I’ve just posted a draft of a new paper to SSRN on law and philosophy scholarship in intellectual property. It is my contribution to a forthcoming handbook from Oxford University Press, edited by Irene Calboli and Lillà Montagnani, on methodologies in IP research. Here’s the abstract:
Intellectual property (IP) law and philosophy is an interdisciplinary approach to scholarship that applies insights and methods from philosophy to the legal, normative, theoretical, political, and empirical questions presented by the project of organizing and regulating the creation and dissemination of knowledge, technology, and culture. In this chapter, I outline four types of IP-law-and-philosophy scholarship, focusing specifically on the discipline of analytic philosophy (with appropriate caveats about the coherence of that discipline). These modes of scholarship can be categorized as (1) the jurisprudence of the IP system, (2) philosophical analysis of IP law, (3) applied philosophy in IP, and (4) normative theory of IP. Category (4) is obviously a special case of category (3), focusing specifically on applications of moral philosophy. Within each category, I provide illustrative examples of past scholarship and suggestions for further research.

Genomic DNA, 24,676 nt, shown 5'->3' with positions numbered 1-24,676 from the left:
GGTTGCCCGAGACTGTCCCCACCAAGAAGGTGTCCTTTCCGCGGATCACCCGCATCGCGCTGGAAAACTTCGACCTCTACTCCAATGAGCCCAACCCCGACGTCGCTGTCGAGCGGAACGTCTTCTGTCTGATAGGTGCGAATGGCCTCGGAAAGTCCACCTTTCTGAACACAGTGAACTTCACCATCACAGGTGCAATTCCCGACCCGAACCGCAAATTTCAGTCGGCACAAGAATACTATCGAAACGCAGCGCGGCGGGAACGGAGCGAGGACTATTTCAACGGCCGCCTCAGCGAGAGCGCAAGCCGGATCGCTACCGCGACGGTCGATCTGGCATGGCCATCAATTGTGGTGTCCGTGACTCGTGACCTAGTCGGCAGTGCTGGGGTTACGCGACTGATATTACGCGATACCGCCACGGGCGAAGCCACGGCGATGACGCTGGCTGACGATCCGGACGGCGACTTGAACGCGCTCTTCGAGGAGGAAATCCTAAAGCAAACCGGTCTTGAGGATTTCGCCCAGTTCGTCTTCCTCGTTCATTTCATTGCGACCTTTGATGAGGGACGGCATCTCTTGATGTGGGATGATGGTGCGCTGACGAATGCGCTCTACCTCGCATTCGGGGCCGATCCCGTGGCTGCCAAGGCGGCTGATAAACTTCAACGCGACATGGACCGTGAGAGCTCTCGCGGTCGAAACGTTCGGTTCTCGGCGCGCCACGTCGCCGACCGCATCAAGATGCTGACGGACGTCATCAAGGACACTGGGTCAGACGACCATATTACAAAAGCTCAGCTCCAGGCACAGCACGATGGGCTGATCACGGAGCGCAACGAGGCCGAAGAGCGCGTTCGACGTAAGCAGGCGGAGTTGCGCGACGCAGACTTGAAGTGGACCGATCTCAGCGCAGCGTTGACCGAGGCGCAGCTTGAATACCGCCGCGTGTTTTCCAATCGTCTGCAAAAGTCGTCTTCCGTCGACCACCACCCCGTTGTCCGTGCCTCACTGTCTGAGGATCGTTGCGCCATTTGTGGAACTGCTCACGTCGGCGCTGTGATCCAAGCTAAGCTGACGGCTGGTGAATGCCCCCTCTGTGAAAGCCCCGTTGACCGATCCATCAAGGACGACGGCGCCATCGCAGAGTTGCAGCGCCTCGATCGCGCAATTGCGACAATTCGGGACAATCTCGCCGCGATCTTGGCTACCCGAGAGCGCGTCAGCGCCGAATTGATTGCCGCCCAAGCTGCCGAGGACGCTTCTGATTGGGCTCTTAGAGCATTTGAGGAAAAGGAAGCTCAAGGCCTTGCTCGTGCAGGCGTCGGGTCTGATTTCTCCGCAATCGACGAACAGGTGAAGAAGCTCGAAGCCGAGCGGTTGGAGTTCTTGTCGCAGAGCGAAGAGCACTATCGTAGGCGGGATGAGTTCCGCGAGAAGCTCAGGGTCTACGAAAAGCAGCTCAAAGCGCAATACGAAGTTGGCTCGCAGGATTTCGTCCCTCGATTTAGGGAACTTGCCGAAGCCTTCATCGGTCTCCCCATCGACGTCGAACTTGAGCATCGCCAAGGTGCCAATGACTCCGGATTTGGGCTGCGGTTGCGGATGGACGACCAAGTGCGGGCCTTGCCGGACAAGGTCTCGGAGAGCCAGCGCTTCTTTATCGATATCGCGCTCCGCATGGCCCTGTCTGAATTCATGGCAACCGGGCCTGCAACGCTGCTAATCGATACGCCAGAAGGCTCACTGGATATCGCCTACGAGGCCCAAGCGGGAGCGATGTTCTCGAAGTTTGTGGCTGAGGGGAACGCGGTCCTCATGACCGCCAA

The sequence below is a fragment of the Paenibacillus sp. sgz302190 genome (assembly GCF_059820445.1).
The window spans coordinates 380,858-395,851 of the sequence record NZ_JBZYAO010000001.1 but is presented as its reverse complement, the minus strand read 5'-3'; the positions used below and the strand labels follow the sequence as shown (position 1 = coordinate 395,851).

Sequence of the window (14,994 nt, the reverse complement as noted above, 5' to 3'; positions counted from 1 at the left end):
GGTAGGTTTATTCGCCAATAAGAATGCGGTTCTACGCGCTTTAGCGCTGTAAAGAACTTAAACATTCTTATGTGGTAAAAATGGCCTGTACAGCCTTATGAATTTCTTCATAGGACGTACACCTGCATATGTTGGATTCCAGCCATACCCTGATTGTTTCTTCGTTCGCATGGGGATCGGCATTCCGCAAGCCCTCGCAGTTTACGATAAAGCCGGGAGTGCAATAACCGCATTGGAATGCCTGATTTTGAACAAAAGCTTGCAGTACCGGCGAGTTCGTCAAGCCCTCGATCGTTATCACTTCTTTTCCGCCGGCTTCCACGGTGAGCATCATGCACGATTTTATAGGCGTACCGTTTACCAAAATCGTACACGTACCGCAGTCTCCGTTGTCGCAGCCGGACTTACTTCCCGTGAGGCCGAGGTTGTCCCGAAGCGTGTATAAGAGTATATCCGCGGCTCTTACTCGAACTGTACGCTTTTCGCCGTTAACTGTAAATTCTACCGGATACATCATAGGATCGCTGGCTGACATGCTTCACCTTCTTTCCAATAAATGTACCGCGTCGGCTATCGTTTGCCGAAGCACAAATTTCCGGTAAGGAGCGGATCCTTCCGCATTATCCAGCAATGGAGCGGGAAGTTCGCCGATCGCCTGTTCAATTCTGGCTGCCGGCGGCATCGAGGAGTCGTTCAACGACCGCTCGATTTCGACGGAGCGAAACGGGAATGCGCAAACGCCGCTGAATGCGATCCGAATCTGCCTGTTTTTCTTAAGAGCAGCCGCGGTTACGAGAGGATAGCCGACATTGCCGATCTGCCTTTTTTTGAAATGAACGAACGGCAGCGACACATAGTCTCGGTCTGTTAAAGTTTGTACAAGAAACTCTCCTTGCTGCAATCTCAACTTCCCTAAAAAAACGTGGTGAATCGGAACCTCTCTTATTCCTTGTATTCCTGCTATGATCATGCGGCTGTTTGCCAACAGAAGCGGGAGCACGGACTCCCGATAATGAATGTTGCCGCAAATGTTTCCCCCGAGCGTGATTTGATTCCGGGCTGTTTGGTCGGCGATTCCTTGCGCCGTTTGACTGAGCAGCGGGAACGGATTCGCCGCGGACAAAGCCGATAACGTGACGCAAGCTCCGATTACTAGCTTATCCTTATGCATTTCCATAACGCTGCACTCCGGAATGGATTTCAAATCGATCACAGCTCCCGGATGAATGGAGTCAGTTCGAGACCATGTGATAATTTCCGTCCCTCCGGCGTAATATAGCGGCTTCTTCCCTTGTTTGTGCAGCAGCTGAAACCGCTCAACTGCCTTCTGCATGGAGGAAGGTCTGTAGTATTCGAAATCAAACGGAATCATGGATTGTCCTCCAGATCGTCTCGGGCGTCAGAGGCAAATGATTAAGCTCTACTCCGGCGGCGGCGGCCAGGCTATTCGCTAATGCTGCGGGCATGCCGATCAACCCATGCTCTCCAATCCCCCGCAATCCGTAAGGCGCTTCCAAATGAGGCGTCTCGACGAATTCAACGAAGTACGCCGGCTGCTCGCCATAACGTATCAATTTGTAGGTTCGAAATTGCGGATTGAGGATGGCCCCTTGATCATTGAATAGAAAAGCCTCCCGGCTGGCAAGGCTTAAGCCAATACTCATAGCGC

As always, comments are welcome.